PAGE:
2:05 Chairperson’s Remarks
Samuel “Sandy” AronsonSamuel “Sandy” Aronson, Executive Director, IT, Partners Healthcare Personalized Medicine 


2:10 The Healthcare Services Platform Consortium: An Opportunity to Foster Truly Interoperable Health Care Applications

Stanley HuffStanley Huff, M.D., Chief Medical Informatics Officer, Intermountain Information Systems


After more than a year of planning, the Health Services Platform Consortium (HSPC) has been incorporated as a non-profit entity consisting of providers and vendors that are dedicated to fostering the development and use of interoperable applications in health care. The primary strategy is to establish a middle tier of standards-based services for data access, privacy and role-based authentication of users along with other capabilities to support business process management and decision support. The HSPC has adopted the HL7 FHIR model for data access. It enables the EHR integration of SMART apps and also applications with additional functionality enabled by the expanded range of middle-tier services to be available.

Kingland2:35 The Necessary Foundation for Analytics
Gorball_JeffJeff Gorball, Certified Enterprise Data Management Expert (EDME), Kingland Systems Corporation
To achieve the objectives and benefits of data mining or predictive analytics, or simply meaningful use reporting, one must apply core data management principles and execute the activities in a disciplined fashion.  This presentation shows you how to leverage the Data Management Maturity (DMMSM) Model, released by the CMMI Institute last year, to ensure that you have the right foundation to support analytics or meet your other organizational objectives.

 


CambridgeSemantics3:00 Co-Presentation: Transforming Data Integration & Analysis in Provider-Payer-Pharma Data Collaboration with Smart Data
Prasad_AlokAlok Prasad, President, Cambridge Semantics






LaPointe_JimJim LaPointe, Managing Director, Cambridge Semantics






Payer-provider-pharma data collaboration. Sounds good in theory but hasn't been possible until now. Leading healthcare and life science organizations are discovering the transformative power of a smart data semantic platform to rapidly manage, extract, link and analyze data, while reducing cost of operations and speeding time to market. The time for data 'collaboration without coordination' has arrived.


 

3:25 Refreshment Break in the Exhibit Hall with Poster Viewing


INTERACTIVE BREAKOUT DISCUSSION GROUPS 

4:10 Find Your Table and Meet Your Moderator

4:15 Interactive Breakout Discussion Groups

Concurrent breakout discussion groups are interactive, guided discussions hosted by a facilitator or set of co-facilitators to discuss some of the key issues presented earlier in the day’s sessions. Delegates will join a table of interest and become an active part of the discussion at hand. To get the most out of this interactive session and format please come prepared to share examples from your work, vet some ideas with your peers, be a part of group interrogation and problem solving, and, most importantly, participate in active idea sharing.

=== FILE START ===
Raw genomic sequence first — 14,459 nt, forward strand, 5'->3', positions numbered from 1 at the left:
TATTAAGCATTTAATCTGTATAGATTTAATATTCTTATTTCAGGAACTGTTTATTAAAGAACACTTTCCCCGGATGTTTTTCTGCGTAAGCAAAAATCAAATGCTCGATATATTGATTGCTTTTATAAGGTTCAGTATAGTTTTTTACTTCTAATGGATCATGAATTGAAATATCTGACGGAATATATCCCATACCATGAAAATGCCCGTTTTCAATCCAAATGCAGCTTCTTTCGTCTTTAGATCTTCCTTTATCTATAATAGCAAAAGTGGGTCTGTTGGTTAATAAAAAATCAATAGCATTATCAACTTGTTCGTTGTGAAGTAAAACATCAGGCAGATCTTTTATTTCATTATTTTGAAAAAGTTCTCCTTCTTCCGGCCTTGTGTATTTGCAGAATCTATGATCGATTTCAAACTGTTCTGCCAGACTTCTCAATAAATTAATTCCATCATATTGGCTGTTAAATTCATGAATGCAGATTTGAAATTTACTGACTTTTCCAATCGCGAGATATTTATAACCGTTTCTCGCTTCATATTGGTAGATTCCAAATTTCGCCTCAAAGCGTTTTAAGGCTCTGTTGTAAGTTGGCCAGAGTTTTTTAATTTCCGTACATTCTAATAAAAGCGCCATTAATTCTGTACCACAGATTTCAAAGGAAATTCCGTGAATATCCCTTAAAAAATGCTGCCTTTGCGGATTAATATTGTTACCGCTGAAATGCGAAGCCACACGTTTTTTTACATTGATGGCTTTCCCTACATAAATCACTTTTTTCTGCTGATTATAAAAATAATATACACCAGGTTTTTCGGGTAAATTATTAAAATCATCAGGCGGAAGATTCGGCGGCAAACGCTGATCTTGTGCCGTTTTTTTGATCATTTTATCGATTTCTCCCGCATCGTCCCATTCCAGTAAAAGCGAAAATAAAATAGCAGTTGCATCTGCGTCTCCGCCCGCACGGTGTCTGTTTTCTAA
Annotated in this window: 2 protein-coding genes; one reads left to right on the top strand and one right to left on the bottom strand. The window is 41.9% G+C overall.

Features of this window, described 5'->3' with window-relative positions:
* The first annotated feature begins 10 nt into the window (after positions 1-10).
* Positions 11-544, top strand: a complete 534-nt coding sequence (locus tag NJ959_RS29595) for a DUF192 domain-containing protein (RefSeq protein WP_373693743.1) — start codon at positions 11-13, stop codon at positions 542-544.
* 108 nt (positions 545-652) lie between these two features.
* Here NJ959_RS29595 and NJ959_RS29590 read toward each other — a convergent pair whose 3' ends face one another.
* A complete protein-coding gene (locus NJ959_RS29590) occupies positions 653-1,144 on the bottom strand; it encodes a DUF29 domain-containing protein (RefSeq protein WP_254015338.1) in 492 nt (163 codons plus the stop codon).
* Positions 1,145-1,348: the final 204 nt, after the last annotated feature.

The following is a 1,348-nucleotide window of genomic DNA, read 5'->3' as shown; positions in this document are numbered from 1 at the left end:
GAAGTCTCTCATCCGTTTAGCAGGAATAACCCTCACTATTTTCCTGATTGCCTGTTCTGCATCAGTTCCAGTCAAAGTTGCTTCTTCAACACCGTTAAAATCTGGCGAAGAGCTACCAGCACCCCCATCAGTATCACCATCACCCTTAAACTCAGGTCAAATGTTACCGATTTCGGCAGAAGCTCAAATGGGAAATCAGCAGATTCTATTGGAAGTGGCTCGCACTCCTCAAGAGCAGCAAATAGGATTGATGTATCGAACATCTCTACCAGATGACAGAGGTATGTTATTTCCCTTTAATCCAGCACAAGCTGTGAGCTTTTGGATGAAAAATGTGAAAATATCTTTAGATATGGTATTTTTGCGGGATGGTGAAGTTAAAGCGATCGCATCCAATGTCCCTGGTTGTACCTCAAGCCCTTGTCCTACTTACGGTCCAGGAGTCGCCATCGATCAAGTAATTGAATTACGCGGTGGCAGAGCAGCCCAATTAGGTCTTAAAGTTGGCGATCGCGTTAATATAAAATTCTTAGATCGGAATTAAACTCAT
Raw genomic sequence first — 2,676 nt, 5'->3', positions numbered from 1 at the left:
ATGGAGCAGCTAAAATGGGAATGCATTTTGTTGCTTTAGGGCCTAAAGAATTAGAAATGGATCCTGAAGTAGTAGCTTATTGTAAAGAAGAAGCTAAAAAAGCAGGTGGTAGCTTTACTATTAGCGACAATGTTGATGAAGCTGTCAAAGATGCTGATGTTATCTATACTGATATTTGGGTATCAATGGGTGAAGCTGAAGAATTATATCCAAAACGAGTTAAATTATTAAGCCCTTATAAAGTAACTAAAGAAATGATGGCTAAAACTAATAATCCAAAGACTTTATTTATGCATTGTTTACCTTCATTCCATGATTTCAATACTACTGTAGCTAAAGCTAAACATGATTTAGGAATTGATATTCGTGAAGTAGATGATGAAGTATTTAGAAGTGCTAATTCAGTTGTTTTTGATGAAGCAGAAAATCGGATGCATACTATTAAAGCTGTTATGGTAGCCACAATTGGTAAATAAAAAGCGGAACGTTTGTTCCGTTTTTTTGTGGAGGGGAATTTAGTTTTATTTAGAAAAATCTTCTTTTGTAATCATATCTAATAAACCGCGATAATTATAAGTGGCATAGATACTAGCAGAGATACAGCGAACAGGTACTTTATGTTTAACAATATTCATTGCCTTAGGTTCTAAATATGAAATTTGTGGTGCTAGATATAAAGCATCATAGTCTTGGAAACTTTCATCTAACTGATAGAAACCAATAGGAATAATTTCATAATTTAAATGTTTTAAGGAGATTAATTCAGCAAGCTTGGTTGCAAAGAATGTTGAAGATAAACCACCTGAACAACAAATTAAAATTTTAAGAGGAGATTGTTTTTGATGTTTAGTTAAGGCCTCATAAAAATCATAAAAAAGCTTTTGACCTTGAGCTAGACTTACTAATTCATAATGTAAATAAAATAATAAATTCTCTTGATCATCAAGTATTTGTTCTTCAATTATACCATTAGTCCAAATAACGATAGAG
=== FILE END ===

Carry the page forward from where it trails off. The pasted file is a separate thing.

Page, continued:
View Discussion Group Details 

5:15 Networking Reception in the Exhibit Hall with Poster Viewing

6:15 Close of Day

6:20 - 9:00 pm Dinner Workshops (Separate registration required)

View Workshop Details 


Day 1 | Day 2

TUESDAY, MAY 5

8:20 am Morning Coffee


DESIGNING AN ENTERPRISE ARCHITECTURE IT STRATEGY: BUSINESS INTELLIGENCE, ADVANCED ANALYTICS, GOVERNANCE AND SECURITY
(special shared session between Tracks #4 and #6)
 

8:50 Chairperson’s Remarks
Stephen AllegrettoStephen Allegretto, Vice President, Strategic Analytics and Financial Planning, Yale New Haven Health System 


9:00 Hardwiring Clinical Evidence into Enterprise Architecture and Governance: Operations, Clinical and Finance

Evon HolladayEvon Holladay, Vice President, Enterprise Intelligence, Catholic Health Initiatives

If we were constructing a building we would not think of starting without an architectural diagram. Healthcare - operations and information systems rarely have this advantage. Come learn how a $15B healthcare system with multiple electronic health record systems is using governance and operational processes to hardwire clinical evidence - and building a bridge to financial and operational data.

9:25 Working Together: A Cross-Industry Collaboration Focused on Bringing the Benefits of Genetic Aware Clinical Decision Support to Everyone

Samuel “Sandy” AronsonSamuel “Sandy” Aronson, Executive Director, IT, Partners Healthcare Personalized Medicine

Truly genetics enabling the Electronic Health Record (EHR) ecosystem on a broad scale will require significant sustained collaboration between EHR vendors, Laboratory system vendors, Providers, Laboratories, Standards Bodies, Patient Advocates and Government. The Institution of Medicine has established an action collaborative that brings these groups together for the purpose of speeding the development of critical support. This talk will describe this effort, where it is currently focused, and the challenges and opportunities we face.